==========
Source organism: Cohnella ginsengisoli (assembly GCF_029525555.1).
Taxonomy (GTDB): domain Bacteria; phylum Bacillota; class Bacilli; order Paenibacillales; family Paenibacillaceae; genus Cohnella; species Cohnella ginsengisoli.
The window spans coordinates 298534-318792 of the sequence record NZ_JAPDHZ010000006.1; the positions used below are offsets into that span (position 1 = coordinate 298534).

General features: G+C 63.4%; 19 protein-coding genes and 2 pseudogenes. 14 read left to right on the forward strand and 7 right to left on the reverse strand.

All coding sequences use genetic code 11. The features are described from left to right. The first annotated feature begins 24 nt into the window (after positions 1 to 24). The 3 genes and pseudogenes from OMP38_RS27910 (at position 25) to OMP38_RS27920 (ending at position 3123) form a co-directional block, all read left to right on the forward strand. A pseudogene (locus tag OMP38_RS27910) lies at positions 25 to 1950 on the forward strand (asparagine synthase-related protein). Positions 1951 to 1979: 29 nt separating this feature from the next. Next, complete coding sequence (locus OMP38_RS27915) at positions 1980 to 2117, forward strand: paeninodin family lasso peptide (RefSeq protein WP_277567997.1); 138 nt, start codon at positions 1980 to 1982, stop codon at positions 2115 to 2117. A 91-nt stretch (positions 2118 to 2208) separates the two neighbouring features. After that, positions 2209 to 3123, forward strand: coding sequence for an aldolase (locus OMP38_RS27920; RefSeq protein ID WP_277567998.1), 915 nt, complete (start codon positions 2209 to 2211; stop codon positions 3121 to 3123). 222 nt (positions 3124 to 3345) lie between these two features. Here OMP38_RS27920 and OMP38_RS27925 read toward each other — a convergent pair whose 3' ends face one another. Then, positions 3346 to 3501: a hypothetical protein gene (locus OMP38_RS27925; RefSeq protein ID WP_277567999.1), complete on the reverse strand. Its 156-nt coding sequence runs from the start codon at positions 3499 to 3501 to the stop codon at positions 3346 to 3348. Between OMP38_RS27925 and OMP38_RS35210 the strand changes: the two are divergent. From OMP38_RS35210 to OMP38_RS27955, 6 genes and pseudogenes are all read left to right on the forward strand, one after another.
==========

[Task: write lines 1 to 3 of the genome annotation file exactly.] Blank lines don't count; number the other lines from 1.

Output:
Source organism: Cohnella ginsengisoli (assembly GCF_029525555.1).
Taxonomy (GTDB): domain Bacteria; phylum Bacillota; class Bacilli; order Paenibacillales; family Paenibacillaceae; genus Cohnella; species Cohnella ginsengisoli.
The window spans coordinates 298534-318792 of the sequence record NZ_JAPDHZ010000006.1; the positions used below are offsets into that span (position 1 = coordinate 298534).